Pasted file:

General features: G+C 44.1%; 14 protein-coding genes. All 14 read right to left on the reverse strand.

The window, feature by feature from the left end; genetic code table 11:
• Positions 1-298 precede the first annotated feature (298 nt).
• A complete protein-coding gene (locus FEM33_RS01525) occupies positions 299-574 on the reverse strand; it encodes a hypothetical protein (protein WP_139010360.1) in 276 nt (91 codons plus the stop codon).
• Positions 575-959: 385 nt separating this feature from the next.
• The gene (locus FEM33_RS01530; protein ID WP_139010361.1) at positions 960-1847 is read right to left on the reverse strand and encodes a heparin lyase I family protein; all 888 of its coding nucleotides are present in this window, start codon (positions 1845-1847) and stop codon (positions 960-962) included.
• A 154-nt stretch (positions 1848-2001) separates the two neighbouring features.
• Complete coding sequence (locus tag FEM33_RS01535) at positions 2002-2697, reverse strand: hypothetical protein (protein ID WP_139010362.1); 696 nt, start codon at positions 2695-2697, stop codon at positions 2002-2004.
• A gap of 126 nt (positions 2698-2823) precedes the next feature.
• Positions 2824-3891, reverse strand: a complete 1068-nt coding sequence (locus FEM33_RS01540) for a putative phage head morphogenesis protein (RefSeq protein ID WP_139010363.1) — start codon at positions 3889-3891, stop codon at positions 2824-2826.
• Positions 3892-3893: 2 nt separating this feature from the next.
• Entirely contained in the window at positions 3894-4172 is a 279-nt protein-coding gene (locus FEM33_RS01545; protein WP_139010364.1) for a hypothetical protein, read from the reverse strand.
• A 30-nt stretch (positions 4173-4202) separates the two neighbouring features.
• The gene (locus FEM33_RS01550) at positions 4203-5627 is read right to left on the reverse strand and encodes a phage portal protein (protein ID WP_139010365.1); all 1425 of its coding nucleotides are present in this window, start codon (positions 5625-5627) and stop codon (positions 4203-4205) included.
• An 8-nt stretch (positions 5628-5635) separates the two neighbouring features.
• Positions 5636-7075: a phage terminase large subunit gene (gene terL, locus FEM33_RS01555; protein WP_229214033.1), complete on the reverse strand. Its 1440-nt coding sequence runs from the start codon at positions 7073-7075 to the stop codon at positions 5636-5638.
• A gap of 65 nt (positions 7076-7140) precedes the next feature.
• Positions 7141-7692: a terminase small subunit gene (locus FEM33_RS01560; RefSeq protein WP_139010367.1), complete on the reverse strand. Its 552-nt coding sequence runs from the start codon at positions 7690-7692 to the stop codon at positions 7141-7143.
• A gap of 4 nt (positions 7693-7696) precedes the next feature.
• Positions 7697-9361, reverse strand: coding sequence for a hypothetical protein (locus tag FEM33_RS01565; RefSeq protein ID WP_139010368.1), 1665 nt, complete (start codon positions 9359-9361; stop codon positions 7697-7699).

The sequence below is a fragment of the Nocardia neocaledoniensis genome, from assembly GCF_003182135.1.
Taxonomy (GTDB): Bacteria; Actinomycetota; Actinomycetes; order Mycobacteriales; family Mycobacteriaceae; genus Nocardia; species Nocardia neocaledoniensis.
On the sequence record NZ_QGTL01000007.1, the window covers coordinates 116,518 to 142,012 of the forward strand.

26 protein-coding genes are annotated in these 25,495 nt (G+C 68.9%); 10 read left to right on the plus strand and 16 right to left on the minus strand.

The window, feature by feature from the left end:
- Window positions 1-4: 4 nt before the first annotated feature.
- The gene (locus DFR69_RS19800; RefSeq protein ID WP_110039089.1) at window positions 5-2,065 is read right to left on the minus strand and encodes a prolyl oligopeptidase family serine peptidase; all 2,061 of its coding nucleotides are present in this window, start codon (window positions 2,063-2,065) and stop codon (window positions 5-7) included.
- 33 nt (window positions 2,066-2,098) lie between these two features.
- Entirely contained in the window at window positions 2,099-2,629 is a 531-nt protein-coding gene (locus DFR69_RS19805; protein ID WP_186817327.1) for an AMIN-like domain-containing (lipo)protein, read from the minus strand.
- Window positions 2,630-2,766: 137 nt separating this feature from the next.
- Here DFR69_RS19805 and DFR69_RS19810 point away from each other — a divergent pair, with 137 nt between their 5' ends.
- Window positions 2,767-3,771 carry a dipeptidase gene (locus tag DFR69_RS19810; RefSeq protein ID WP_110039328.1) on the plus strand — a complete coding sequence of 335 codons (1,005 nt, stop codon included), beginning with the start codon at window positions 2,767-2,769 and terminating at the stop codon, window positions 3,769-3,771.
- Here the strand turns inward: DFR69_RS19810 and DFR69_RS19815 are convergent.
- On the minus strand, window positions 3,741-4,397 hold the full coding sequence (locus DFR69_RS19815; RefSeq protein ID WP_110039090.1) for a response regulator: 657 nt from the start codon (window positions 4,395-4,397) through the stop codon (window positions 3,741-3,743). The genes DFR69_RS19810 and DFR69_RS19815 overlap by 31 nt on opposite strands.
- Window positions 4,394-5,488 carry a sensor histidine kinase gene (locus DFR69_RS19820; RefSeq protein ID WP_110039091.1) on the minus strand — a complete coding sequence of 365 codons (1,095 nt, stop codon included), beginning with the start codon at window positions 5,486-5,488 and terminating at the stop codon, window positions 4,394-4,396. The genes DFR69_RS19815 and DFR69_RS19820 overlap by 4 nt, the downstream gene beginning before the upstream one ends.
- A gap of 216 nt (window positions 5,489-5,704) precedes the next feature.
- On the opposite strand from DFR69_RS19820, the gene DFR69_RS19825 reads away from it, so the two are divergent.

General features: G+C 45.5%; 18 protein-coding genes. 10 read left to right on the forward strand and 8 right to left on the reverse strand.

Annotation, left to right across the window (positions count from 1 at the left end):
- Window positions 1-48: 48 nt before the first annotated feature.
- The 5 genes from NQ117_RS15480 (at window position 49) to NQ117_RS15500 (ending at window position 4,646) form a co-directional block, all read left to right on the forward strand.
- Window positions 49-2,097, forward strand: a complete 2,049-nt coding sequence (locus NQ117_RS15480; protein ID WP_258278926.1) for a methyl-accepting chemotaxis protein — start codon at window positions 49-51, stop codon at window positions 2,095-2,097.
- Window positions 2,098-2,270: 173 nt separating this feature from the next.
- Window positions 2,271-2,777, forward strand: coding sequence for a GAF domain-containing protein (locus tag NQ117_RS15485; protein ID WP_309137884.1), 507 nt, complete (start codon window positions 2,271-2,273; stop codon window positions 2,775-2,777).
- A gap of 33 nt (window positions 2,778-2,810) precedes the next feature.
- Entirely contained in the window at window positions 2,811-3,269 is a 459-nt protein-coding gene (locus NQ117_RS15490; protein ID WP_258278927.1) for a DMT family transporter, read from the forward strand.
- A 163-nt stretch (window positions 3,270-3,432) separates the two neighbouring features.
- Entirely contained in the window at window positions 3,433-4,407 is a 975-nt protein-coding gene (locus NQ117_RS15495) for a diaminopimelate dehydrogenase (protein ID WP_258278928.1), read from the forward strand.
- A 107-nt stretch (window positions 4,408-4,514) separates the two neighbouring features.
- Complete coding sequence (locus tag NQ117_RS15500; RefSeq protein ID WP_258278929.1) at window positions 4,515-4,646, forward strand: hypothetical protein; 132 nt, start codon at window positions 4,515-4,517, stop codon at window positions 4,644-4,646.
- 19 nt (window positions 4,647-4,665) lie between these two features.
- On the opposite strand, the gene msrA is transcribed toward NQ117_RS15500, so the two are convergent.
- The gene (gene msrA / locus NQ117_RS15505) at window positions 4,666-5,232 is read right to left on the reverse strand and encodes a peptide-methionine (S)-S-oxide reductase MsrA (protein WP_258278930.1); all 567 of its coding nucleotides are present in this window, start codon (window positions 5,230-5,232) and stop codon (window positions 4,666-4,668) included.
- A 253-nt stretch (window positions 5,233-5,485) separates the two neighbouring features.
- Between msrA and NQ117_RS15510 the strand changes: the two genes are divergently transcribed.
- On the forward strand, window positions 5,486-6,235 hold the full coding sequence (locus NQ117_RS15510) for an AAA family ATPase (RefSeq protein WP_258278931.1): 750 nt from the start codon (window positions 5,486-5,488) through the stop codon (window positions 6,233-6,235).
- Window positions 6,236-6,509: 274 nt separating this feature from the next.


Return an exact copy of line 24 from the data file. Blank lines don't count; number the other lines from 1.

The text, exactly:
26 protein-coding genes are annotated in these 25,495 nt (G+C 68.9%); 10 read left to right on the plus strand and 16 right to left on the minus strand.